Chrysler's Tentative Car Prices Too High, Analysts Say
Aug. 18, 1987
NEW YORK (AP) _ Chrysler Corp.'s tentative plans for big price increases on some of its 1988 models could cost the carmaker an opportunity to steal market share from the Japanese, analysts said Tuesday.
But the analysts also said Chrysler might be using the increases - ranging up to 21 percent - to allow it to offer big discounts later.
The No. 3 automaker confirmed Tuesday that it sent bulletins to dealers in early August outlining tentative pricing plans for its cars.
''The new prices we've provided to dealers do not include all of next year's models, and you can be sure that our 1988 lineup will include some products that are very competitively priced,'' Bennett E. Bidwell, Chrysler Motors Corp. vice chairman, said in a statement.
The tentative prices on some of the 1988 models reflect increases of between 4 percent and 21 percent, but the carmaker said its ''1988 passenger cars will increase an average of not more than 1 percent over comparably equipped 1987 models.''
That is because Chrysler is following an industry trend by making more options standard equipment on the new models.
For example, Chrysler has tentatively priced its 1988 midsize luxury New Yorker turbo at $17,373, up 21 percent from its base price in the current model year. But Karen Stewart, a Chrysler spokeswoman, said the 1988 model carries $2,150 in standard equipment that was optional last year. ''Compared to a comparably equipped 1987 model, the price increase is 5 percent,'' she said.
Wall Street analysts criticized the proposed prices.
''We feel very strongly that if the Big Three were to raise prices an average of 3 percent, they would really be hurting themselves,'' said John Kirnan, vice president and auto analyst at the securities firm Kidder Peabody & Co. in New York.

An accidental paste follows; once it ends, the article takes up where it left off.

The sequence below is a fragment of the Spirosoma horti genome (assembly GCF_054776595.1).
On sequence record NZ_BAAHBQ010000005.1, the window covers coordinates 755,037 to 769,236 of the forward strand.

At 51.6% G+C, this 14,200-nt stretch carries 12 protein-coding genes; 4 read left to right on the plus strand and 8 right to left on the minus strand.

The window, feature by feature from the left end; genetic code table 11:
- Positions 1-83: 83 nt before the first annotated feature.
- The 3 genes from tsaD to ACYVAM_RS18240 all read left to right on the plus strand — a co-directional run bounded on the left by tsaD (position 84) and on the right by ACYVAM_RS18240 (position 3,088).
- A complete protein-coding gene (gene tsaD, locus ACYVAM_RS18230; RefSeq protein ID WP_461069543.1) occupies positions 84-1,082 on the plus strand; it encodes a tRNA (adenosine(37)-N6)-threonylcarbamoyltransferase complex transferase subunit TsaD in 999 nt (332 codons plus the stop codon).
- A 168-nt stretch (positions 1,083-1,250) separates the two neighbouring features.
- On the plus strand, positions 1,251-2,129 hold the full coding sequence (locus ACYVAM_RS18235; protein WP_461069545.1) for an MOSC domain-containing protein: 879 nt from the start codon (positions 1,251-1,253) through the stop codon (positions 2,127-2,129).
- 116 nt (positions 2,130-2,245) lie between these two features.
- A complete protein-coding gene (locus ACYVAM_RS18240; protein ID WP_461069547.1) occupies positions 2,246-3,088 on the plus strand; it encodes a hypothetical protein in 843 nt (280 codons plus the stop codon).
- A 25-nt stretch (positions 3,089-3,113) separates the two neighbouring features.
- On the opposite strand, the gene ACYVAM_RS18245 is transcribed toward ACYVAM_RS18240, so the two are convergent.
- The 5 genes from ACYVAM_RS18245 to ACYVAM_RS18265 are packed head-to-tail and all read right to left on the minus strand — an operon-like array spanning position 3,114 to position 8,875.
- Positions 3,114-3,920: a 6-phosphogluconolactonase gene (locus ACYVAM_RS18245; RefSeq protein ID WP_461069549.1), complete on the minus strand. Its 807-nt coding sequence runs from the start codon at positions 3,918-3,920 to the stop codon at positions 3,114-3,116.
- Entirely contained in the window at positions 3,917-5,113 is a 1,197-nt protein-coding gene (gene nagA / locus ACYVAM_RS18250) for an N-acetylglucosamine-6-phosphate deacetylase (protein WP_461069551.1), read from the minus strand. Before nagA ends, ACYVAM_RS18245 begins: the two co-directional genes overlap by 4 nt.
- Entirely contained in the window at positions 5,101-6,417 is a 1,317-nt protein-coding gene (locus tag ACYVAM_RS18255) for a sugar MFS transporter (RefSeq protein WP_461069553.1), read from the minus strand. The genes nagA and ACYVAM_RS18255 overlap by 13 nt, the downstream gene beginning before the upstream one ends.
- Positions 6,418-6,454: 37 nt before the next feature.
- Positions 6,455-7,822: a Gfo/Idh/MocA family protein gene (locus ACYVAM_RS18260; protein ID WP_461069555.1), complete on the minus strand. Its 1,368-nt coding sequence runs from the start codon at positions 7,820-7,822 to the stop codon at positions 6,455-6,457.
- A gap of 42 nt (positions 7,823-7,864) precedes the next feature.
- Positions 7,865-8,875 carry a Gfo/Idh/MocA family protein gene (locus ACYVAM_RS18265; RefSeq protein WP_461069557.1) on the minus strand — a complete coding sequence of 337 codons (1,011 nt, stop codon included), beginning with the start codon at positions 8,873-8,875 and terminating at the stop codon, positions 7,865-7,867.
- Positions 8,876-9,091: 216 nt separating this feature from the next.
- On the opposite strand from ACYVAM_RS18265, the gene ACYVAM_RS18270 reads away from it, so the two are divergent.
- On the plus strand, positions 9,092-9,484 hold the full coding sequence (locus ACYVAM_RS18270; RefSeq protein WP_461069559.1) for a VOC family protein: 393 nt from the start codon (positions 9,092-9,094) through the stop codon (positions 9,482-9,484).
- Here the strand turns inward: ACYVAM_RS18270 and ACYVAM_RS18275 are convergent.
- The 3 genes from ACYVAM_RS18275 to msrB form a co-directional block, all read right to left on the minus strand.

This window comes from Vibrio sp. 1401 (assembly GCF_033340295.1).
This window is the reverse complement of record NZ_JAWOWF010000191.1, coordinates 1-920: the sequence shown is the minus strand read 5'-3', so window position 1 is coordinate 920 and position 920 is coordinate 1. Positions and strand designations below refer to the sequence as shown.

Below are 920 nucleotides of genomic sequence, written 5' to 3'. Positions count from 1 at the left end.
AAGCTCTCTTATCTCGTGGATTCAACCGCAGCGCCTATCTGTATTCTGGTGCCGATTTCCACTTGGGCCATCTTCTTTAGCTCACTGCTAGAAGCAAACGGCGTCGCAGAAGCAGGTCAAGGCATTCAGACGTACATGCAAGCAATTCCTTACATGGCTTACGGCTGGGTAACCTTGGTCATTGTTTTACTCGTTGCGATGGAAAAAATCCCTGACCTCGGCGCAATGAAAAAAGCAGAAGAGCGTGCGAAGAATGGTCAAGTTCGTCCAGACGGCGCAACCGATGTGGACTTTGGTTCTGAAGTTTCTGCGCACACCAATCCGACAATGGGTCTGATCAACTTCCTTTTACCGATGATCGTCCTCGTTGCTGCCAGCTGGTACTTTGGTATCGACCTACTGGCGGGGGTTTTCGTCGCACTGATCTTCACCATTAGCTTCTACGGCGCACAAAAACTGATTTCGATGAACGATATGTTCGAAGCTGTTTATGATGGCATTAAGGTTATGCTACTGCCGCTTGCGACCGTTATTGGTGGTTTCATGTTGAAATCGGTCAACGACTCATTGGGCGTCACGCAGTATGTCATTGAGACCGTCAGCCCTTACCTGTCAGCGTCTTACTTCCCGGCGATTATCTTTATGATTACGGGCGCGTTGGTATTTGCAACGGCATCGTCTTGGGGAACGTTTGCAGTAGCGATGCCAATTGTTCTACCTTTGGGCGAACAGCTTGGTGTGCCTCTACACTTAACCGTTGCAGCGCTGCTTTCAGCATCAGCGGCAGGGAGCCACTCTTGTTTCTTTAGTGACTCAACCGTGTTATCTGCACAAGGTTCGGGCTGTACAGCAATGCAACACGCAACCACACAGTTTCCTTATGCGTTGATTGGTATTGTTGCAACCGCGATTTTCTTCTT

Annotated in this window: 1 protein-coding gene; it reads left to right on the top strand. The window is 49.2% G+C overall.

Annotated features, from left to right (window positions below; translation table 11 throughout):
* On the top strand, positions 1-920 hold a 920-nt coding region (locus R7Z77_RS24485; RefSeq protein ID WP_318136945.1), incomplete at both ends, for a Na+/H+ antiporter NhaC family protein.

While a 1 percent increase seems reasonable on the surface, ''the question is what kind of options have they added and what does that imply,'' he said.
Bob Arreaga, general sales manager of Bell Chrysler-Plymouth Inc., a Jersey City, N.J.-base dealership, said some of Chrysler's prices already are too high. Some of the tentative increases, he said, would price Chrysler ''out of the market.''
Arreaga said a 2 percent increase for the New Yorker turbo would be more in line. ''I'm already having trouble selling that car,'' he said.
Analysts speculated Chrysler's mini-vans and trucks are likely to be in line for heftier increases because there is strong demand for them.
While Chrysler's final prices will not be announced until October, Kirnan said the tentative figures ''signal that they're going to blow a historic opportunity.''
The increases come at a time when the Japanese have been forced to raise prices on their own cars to compensate for the rising value of the yen against the dollar.
The average American car now is about $2,000 cheaper than its Japanese counterpart, Kirnan said. ''You've got this huge price advantage - take advantage of it,'' he said.
Others echoed that sentiment. ''This is a real opportunity to take market share away from the Japanese,'' said Maryann Keller, a vice president at the investment firm Furman Selz Mager Dietz & Birney in New York.
Higher prices on Japanese cars and continued softness anticipated for the auto market in the coming year are factors that should dissuade carmakers from instituting steep price increases, experts say.
Analysts said the price increases also reflect the cost of incentives and promotions that are likely to continue through the next model year. ''It's built into the price of the cars,'' Keller said.
''The public isn't going to have to pay those high prices - they'll have to get big discounts,'' she said.
A price increase is merely ''one way to hide the fact that incentives are going to be with us for a very long period of time,'' Kirnan said.
Analysts note that 1987 has not been a strong year for the auto industry. ''The market will be down about one million (units) this year, and going into 1988, nobody's predicting it's going to rise,'' Keller said.
General Motors Corp., the nation's biggest automaker, has not disclosed its plans for 1988 models. Analysts said both GM and Ford Motor Co. are likely to wait until labor negotiations are concluded with the United Auto Workers union before announcing their price plans.